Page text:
Nicole read an excerpt from ‘Abortion Love Story’, the longest story in her collection Show Them A Good Time, before conversation turned to building characters. “I’m not looking for linear or chronological stories,” Nicole told us, “I’m more interested in the frame of mind of a character, so it’s going to be more fragmented.” Lucy confesses to writing a lot of autofiction, so she likes to give bad things to characters – all her anxiety dreams and worst urges. She also loves making something out of the mundanity of life in the present day – like being eighth in the queue at Lidl and saying “Fuck my life!”

Lucy asked Nicole if all her stories were finished when she came to put her collection together and she laughed. No, only about five, so she had to hurry through getting some more written. Lucy explained that she also wrote three brand new stories for her collection, including one that ends the book in the same place that the opening story is set.


Kevin Barry & Peter Murphy in conversation with Nadine O’Regan
(9pm, Saturday 28 September, Cork Arts Theatre)

With just ten minutes before the final event of the festival, it was helpful that the friendly barman remembered what (he had decided) I was drinking. “Ah, the Guinness man. Coming right up.” Kevin Barry blames drink for him not getting serious about his writing until his late twenties. He was living in Cork at the time and enjoying the nightlife too much. He decided he needed more discipline than to be satisfied with jotting down a few drunken sentences after a night out. Peter Murphy explained that he got into music journalism while he was in bands and the review writing gave him discipline. Kevin used to freelance too (from ages 17 – 37) and found that it helped take the preciousness out of writing. “You just have to write.”

Both Kevin and Peter agree that the trick lies in writing lots and then carving back. Kevin gave up his flat in Cork so he would have his rent money to spend on a timeshare caravan in West Cork to focus on his writing. “I wrote 60,000 words of rubbish but then I knew the graft of it.” Host Nadine asked if they subscribed to the idea that you have to write 100,000 words before you write one good one. Kevin said yes before he and Peter joked about the annoying writers in their twenties who come out fully formed and successful from the off. “I think we’ve got a few of those in the audience, haven’t we?” Peter said, squinting into the crowd. He wrote a lot of wordage before honing his technique – peers would say “Peter, this is lovely writing but where’s the story?!” He loves Flannery O’Connor’s ‘A Good Man is Hard to Find’ and Ted Chaing’s Stories of Your Life and was grateful that Lucy Caldwell invited him to write something for the anthology Being Various: New Irish Short Stories, as he hadn’t published anything for five or six years. Peter read from ‘Downtown Queen’, his story inspired by a transsexual person with whom Lou Reed had a relationship. Nadine compared this to Kevin’s novel about John Lennon, Beatlebone, and the idea of inserting a real person into a work of fiction. Kevin said he watched lots of YouTube clips and US TV show interviews to try to capture John Lennon’s tone. “Never again will I insert a real person into one of my books,” he joked.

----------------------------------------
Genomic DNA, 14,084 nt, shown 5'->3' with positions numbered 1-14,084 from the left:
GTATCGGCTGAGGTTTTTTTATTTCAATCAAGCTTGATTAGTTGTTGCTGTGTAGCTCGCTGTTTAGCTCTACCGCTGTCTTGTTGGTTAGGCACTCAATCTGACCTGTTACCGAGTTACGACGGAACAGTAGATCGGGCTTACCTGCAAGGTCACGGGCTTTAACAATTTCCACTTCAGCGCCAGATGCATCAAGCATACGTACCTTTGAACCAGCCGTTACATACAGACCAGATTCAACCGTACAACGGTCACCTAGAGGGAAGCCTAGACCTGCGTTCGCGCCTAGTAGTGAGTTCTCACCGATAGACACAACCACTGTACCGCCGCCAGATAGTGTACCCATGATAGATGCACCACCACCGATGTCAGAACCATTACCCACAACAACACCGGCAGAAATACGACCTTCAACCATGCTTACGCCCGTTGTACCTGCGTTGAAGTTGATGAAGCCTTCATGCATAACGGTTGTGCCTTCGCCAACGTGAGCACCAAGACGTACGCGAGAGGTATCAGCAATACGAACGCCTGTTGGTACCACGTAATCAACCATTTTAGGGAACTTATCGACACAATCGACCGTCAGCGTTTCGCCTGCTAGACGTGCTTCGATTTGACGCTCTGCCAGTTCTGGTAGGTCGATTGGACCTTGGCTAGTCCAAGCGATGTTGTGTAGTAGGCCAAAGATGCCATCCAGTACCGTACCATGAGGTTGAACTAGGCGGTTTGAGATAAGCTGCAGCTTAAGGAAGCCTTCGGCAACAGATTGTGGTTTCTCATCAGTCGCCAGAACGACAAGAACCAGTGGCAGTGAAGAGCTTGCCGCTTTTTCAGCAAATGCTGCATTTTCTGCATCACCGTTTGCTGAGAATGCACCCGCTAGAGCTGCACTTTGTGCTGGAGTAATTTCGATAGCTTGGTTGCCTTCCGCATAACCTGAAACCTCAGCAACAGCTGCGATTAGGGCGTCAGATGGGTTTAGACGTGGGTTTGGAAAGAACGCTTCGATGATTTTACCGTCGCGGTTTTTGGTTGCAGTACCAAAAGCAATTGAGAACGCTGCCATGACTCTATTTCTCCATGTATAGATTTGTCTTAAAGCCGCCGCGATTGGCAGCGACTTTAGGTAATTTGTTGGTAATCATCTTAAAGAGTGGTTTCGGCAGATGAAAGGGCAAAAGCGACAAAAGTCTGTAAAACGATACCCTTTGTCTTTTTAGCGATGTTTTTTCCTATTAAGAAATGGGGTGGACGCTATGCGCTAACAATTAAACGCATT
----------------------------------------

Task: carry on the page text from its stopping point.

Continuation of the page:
Kevin then performed his story from the Being Various anthology, ‘Who’s-Dead McCarthy’, set in his hometown of Limerick. I say performed, rather than read, because it really was more of a one-man play, complete with hilarious accents. Afterwards, while the rows of red seats were still rocking with laughter, he told us that acting out a story is a fundamental part of seeing what works. He quoted Don Delillo who said he didn’t care about the meaning of a sentence as long as the rhythm was right. Kevin said “I cut a lot, like a sculptor finding a shape. Cutting it will always make it better. The fun part is taking away the scaffolding and seeing if it will still stand.” Asked if his ideal format might actually be radio drama, due to his strong use of dialogue, Kevin answered writing in one form can help you solve a problem you might have in another form. He doesn’t have a preference but he does often ask “can I make this work as a short story?” as a first impulse.

On tips for aspiring writers, Kevin said it is important for him not to go online in the morning. His brain gets too jittery and distracted. “Get to the desk as quickly as possible after waking up. We are all brilliant at narrative in dreams, and then we can’t do it, or we’re embarrassed by it.” He kids himself: “there is a god who pulls a lever at 12 noon, allowing the Internet to exist.”

Good short stories have long lives and Dark Lies the Island, Kevin’s collection that contains his Sunday Times Short Story Award 2012 winning ‘Beer Trip to Llandudno’ has now been adapted into a film. Featuring characters from the stories, it will be the closing night screening at this year’s IndieCork Festival.

I exited Cork Arts Theatre and walked across the River Lee, completely full to the brim.


Phil Olsen